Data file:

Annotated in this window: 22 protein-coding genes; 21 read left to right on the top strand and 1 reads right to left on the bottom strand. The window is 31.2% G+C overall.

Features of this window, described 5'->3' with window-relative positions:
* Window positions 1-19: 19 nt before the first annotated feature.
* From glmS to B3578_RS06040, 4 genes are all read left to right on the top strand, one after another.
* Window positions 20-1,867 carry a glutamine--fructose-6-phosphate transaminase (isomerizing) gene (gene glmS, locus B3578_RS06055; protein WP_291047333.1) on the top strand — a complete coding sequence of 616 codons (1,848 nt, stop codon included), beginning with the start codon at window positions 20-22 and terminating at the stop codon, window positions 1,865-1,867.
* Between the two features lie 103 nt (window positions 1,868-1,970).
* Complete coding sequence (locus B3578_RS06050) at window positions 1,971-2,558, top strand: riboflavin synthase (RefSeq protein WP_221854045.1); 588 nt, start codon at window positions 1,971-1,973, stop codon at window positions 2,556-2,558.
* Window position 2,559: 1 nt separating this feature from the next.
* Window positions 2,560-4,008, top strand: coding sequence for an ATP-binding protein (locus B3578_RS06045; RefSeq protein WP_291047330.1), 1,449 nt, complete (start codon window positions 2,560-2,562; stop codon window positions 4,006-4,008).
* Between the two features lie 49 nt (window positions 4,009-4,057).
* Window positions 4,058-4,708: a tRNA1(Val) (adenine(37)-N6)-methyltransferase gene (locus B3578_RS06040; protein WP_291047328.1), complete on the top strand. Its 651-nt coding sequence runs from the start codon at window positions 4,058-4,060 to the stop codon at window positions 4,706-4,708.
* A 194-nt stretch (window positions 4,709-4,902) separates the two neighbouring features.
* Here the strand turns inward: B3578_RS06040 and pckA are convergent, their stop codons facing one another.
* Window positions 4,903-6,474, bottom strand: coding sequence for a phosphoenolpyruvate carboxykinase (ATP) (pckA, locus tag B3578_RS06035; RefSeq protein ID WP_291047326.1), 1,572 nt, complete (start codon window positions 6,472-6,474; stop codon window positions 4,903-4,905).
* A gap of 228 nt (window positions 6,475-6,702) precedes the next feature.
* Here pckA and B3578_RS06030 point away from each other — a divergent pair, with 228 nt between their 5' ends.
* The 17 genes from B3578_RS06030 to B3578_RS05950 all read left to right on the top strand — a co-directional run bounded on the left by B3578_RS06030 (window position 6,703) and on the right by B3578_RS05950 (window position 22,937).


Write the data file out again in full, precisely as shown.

Annotated in this window: 22 protein-coding genes; 21 read left to right on the top strand and 1 reads right to left on the bottom strand. The window is 31.2% G+C overall.

Features of this window, described 5'->3' with window-relative positions:
* Window positions 1-19: 19 nt before the first annotated feature.
* From glmS to B3578_RS06040, 4 genes are all read left to right on the top strand, one after another.
* Window positions 20-1,867 carry a glutamine--fructose-6-phosphate transaminase (isomerizing) gene (gene glmS, locus B3578_RS06055; protein WP_291047333.1) on the top strand — a complete coding sequence of 616 codons (1,848 nt, stop codon included), beginning with the start codon at window positions 20-22 and terminating at the stop codon, window positions 1,865-1,867.
* Between the two features lie 103 nt (window positions 1,868-1,970).
* Complete coding sequence (locus B3578_RS06050) at window positions 1,971-2,558, top strand: riboflavin synthase (RefSeq protein WP_221854045.1); 588 nt, start codon at window positions 1,971-1,973, stop codon at window positions 2,556-2,558.
* Window position 2,559: 1 nt separating this feature from the next.
* Window positions 2,560-4,008, top strand: coding sequence for an ATP-binding protein (locus B3578_RS06045; RefSeq protein WP_291047330.1), 1,449 nt, complete (start codon window positions 2,560-2,562; stop codon window positions 4,006-4,008).
* Between the two features lie 49 nt (window positions 4,009-4,057).
* Window positions 4,058-4,708: a tRNA1(Val) (adenine(37)-N6)-methyltransferase gene (locus B3578_RS06040; protein WP_291047328.1), complete on the top strand. Its 651-nt coding sequence runs from the start codon at window positions 4,058-4,060 to the stop codon at window positions 4,706-4,708.
* A 194-nt stretch (window positions 4,709-4,902) separates the two neighbouring features.
* Here the strand turns inward: B3578_RS06040 and pckA are convergent, their stop codons facing one another.
* Window positions 4,903-6,474, bottom strand: coding sequence for a phosphoenolpyruvate carboxykinase (ATP) (pckA, locus tag B3578_RS06035; RefSeq protein ID WP_291047326.1), 1,572 nt, complete (start codon window positions 6,472-6,474; stop codon window positions 4,903-4,905).
* A gap of 228 nt (window positions 6,475-6,702) precedes the next feature.
* Here pckA and B3578_RS06030 point away from each other — a divergent pair, with 228 nt between their 5' ends.
* The 17 genes from B3578_RS06030 to B3578_RS05950 all read left to right on the top strand — a co-directional run bounded on the left by B3578_RS06030 (window position 6,703) and on the right by B3578_RS05950 (window position 22,937).